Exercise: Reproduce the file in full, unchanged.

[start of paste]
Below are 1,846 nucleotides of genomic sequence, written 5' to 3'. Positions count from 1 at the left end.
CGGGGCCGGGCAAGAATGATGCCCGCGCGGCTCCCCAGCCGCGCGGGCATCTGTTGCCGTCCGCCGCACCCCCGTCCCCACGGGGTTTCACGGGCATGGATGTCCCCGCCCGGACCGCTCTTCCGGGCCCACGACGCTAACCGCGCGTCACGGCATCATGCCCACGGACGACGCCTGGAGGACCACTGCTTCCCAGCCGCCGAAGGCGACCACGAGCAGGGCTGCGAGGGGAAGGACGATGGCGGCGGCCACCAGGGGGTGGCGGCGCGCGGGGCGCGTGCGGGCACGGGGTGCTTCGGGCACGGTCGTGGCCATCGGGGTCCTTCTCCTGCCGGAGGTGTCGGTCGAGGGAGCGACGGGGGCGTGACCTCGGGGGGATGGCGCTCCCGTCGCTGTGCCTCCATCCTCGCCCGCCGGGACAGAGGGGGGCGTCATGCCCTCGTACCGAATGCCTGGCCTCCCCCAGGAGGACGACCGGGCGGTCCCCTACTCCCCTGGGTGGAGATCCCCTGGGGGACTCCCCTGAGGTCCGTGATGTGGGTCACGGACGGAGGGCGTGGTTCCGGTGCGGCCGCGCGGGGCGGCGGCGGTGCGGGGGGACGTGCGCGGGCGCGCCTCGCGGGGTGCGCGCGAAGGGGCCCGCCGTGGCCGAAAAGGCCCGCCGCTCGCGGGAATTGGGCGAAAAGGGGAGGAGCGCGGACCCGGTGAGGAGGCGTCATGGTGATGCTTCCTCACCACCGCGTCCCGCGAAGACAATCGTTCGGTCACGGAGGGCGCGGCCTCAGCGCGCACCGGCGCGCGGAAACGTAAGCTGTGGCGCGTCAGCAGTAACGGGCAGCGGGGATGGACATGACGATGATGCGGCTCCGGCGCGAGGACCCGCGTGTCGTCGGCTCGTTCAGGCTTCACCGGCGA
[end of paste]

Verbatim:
Below are 1,846 nucleotides of genomic sequence, written 5' to 3'. Positions count from 1 at the left end.
CGGGGCCGGGCAAGAATGATGCCCGCGCGGCTCCCCAGCCGCGCGGGCATCTGTTGCCGTCCGCCGCACCCCCGTCCCCACGGGGTTTCACGGGCATGGATGTCCCCGCCCGGACCGCTCTTCCGGGCCCACGACGCTAACCGCGCGTCACGGCATCATGCCCACGGACGACGCCTGGAGGACCACTGCTTCCCAGCCGCCGAAGGCGACCACGAGCAGGGCTGCGAGGGGAAGGACGATGGCGGCGGCCACCAGGGGGTGGCGGCGCGCGGGGCGCGTGCGGGCACGGGGTGCTTCGGGCACGGTCGTGGCCATCGGGGTCCTTCTCCTGCCGGAGGTGTCGGTCGAGGGAGCGACGGGGGCGTGACCTCGGGGGGATGGCGCTCCCGTCGCTGTGCCTCCATCCTCGCCCGCCGGGACAGAGGGGGGCGTCATGCCCTCGTACCGAATGCCTGGCCTCCCCCAGGAGGACGACCGGGCGGTCCCCTACTCCCCTGGGTGGAGATCCCCTGGGGGACTCCCCTGAGGTCCGTGATGTGGGTCACGGACGGAGGGCGTGGTTCCGGTGCGGCCGCGCGGGGCGGCGGCGGTGCGGGGGGACGTGCGCGGGCGCGCCTCGCGGGGTGCGCGCGAAGGGGCCCGCCGTGGCCGAAAAGGCCCGCCGCTCGCGGGAATTGGGCGAAAAGGGGAGGAGCGCGGACCCGGTGAGGAGGCGTCATGGTGATGCTTCCTCACCACCGCGTCCCGCGAAGACAATCGTTCGGTCACGGAGGGCGCGGCCTCAGCGCGCACCGGCGCGCGGAAACGTAAGCTGTGGCGCGTCAGCAGTAACGGGCAGCGGGGATGGACATGACGATGATGCGGCTCCGGCGCGAGGACCCGCGTGTCGTCGGCTCGTTCAGGCTTCACCGGCGA